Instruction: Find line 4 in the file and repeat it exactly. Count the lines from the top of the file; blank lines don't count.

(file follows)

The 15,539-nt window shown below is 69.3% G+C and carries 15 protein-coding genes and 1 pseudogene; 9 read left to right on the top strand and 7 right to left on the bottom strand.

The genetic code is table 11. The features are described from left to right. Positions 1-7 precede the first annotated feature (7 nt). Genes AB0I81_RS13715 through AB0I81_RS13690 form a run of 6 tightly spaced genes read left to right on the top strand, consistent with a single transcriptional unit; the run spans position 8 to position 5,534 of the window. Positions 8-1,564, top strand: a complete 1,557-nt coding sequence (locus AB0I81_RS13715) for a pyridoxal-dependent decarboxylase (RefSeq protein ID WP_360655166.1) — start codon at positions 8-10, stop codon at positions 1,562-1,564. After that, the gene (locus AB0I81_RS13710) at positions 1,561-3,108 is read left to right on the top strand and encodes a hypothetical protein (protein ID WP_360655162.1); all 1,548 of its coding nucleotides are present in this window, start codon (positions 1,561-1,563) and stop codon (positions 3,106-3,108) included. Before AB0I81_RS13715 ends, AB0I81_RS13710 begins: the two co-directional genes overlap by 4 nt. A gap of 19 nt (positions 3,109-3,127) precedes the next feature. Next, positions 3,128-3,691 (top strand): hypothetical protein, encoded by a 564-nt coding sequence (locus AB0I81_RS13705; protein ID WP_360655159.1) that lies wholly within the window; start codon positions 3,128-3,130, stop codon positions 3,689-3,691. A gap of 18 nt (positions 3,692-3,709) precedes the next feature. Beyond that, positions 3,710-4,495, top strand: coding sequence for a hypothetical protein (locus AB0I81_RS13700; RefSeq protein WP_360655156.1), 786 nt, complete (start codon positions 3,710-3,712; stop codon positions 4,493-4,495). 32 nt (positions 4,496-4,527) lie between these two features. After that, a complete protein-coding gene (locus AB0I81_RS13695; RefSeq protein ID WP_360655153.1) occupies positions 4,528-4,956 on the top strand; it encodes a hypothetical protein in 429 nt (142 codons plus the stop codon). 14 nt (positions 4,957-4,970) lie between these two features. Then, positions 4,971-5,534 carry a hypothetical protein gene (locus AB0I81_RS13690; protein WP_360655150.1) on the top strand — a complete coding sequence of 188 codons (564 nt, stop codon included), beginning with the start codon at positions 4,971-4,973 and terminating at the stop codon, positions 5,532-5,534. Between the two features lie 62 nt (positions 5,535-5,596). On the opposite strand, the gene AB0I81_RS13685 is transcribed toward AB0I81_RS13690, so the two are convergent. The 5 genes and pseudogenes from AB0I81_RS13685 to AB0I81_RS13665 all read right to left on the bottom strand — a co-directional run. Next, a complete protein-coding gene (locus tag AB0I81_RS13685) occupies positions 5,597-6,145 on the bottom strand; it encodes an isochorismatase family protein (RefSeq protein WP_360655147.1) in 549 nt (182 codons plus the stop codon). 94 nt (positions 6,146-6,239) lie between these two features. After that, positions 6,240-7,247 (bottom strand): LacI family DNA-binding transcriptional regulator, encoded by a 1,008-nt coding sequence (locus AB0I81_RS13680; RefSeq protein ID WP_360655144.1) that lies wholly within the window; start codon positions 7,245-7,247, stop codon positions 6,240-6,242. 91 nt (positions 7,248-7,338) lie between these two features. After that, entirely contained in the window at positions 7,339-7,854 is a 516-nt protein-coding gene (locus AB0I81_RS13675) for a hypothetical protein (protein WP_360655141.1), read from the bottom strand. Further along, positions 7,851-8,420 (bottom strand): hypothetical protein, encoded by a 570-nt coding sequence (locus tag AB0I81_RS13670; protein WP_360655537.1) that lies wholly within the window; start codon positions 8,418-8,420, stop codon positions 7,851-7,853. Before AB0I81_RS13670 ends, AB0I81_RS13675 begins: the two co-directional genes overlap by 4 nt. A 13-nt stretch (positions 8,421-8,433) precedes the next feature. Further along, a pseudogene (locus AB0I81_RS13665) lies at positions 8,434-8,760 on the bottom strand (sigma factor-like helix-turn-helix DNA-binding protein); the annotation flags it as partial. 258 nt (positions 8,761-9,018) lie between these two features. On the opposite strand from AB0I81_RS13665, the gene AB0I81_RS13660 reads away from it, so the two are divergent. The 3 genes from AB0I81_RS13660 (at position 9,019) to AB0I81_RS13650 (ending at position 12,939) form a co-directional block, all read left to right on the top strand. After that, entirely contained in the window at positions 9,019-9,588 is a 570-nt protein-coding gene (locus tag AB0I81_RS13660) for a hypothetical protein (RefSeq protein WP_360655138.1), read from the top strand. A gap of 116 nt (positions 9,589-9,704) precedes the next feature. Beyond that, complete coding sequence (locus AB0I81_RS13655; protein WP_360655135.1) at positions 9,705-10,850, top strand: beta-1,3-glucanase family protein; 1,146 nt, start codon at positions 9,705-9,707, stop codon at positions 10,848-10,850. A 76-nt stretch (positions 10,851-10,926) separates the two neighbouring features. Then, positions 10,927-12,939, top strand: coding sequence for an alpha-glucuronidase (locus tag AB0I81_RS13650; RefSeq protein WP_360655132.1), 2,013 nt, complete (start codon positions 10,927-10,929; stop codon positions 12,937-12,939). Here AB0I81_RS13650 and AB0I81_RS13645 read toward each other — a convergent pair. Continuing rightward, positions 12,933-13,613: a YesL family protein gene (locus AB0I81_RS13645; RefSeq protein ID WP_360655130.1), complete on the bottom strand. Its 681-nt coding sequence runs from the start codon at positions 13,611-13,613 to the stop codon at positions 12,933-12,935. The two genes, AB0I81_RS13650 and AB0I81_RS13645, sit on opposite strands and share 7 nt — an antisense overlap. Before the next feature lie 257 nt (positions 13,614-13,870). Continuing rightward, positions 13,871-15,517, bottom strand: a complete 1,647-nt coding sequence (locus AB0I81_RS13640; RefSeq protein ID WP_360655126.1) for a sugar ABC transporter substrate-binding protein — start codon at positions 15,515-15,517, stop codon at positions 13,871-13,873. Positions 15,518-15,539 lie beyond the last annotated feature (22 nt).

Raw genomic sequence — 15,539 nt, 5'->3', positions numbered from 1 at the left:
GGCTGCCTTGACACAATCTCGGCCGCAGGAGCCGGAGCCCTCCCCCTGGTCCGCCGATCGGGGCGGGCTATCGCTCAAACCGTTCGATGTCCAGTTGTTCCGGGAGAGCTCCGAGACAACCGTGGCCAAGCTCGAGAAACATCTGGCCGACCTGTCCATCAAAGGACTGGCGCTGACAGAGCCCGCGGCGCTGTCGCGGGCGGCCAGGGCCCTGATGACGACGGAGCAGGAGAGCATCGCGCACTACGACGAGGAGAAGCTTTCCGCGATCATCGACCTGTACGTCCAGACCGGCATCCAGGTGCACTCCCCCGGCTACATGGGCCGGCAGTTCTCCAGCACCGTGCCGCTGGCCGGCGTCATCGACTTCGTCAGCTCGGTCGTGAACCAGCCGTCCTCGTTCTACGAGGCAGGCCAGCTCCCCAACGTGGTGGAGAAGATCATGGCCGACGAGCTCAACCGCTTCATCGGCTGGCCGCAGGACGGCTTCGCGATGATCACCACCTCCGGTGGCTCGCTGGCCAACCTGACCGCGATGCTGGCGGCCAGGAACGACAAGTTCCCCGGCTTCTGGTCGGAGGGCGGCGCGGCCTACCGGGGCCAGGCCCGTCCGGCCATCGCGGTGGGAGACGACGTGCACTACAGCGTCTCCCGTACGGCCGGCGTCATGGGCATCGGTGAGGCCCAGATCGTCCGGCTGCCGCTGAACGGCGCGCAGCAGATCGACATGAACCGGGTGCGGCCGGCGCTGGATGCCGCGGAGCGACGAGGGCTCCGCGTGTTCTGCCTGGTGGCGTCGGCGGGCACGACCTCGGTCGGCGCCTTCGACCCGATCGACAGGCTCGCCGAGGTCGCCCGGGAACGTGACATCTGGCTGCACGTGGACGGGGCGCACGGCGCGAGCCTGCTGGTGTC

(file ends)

GGCTGCCTTGACACAATCTCGGCCGCAGGAGCCGGAGCCCTCCCCCTGGTCCGCCGATCGGGGCGGGCTATCGCTCAAACCGTTCGATGTCCAGTTGTTCCGGGAGAGCTCCGAGACAACCGTGGCCAAGCTCGAGAAACATCTGGCCGACCTGTCCATCAAAGGACTGGCGCTGACAGAGCCCGCGGCGCTGTCGCGGGCGGCCAGGGCCCTGATGACGACGGAGCAGGAGAGCATCGCGCACTACGACGAGGAGAAGCTTTCCGCGATCATCGACCTGTACGTCCAGACCGGCATCCAGGTGCACTCCCCCGGCTACATGGGCCGGCAGTTCTCCAGCACCGTGCCGCTGGCCGGCGTCATCGACTTCGTCAGCTCGGTCGTGAACCAGCCGTCCTCGTTCTACGAGGCAGGCCAGCTCCCCAACGTGGTGGAGAAGATCATGGCCGACGAGCTCAACCGCTTCATCGGCTGGCCGCAGGACGGCTTCGCGATGATCACCACCTCCGGTGGCTCGCTGGCCAACCTGACCGCGATGCTGGCGGCCAGGAACGACAAGTTCCCCGGCTTCTGGTCGGAGGGCGGCGCGGCCTACCGGGGCCAGGCCCGTCCGGCCATCGCGGTGGGAGACGACGTGCACTACAGCGTCTCCCGTACGGCCGGCGTCATGGGCATCGGTGAGGCCCAGATCGTCCGGCTGCCGCTGAACGGCGCGCAGCAGATCGACATGAACCGGGTGCGGCCGGCGCTGGATGCCGCGGAGCGACGAGGGCTCCGCGTGTTCTGCCTGGTGGCGTCGGCGGGCACGACCTCGGTCGGCGCCTTCGACCCGATCGACAGGCTCGCCGAGGTCGCCCGGGAACGTGACATCTGGCTGCACGTGGACGGGGCGCACGGCGCGAGCCTGCTGGTGTC